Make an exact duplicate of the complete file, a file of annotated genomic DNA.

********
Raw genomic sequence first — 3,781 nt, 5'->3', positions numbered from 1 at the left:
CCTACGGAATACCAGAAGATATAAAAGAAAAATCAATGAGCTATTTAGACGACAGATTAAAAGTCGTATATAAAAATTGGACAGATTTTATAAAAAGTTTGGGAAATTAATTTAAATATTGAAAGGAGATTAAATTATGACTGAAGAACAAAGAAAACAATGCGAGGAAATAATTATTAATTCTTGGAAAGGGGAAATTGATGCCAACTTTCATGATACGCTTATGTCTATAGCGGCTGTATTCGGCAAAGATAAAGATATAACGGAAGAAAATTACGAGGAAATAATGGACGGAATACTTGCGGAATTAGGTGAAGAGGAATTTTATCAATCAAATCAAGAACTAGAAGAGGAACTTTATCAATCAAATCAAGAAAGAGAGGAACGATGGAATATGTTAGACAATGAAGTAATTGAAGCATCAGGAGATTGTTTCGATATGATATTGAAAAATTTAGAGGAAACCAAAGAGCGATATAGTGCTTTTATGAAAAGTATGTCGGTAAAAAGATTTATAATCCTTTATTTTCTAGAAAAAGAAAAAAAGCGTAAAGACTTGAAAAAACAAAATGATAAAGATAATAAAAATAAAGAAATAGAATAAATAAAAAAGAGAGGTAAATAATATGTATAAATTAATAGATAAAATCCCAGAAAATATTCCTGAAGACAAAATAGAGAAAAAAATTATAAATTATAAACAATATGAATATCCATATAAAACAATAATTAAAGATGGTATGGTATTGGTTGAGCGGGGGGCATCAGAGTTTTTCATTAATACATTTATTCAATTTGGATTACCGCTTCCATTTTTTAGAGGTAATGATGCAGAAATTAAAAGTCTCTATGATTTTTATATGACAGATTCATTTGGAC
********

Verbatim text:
Raw genomic sequence first — 3,781 nt, 5'->3', positions numbered from 1 at the left:
CCTACGGAATACCAGAAGATATAAAAGAAAAATCAATGAGCTATTTAGACGACAGATTAAAAGTCGTATATAAAAATTGGACAGATTTTATAAAAAGTTTGGGAAATTAATTTAAATATTGAAAGGAGATTAAATTATGACTGAAGAACAAAGAAAACAATGCGAGGAAATAATTATTAATTCTTGGAAAGGGGAAATTGATGCCAACTTTCATGATACGCTTATGTCTATAGCGGCTGTATTCGGCAAAGATAAAGATATAACGGAAGAAAATTACGAGGAAATAATGGACGGAATACTTGCGGAATTAGGTGAAGAGGAATTTTATCAATCAAATCAAGAACTAGAAGAGGAACTTTATCAATCAAATCAAGAAAGAGAGGAACGATGGAATATGTTAGACAATGAAGTAATTGAAGCATCAGGAGATTGTTTCGATATGATATTGAAAAATTTAGAGGAAACCAAAGAGCGATATAGTGCTTTTATGAAAAGTATGTCGGTAAAAAGATTTATAATCCTTTATTTTCTAGAAAAAGAAAAAAAGCGTAAAGACTTGAAAAAACAAAATGATAAAGATAATAAAAATAAAGAAATAGAATAAATAAAAAAGAGAGGTAAATAATATGTATAAATTAATAGATAAAATCCCAGAAAATATTCCTGAAGACAAAATAGAGAAAAAAATTATAAATTATAAACAATATGAATATCCATATAAAACAATAATTAAAGATGGTATGGTATTGGTTGAGCGGGGGGCATCAGAGTTTTTCATTAATACATTTATTCAATTTGGATTACCGCTTCCATTTTTTAGAGGTAATGATGCAGAAATTAAAAGTCTCTATGATTTTTATATGACAGATTCATTTGGAC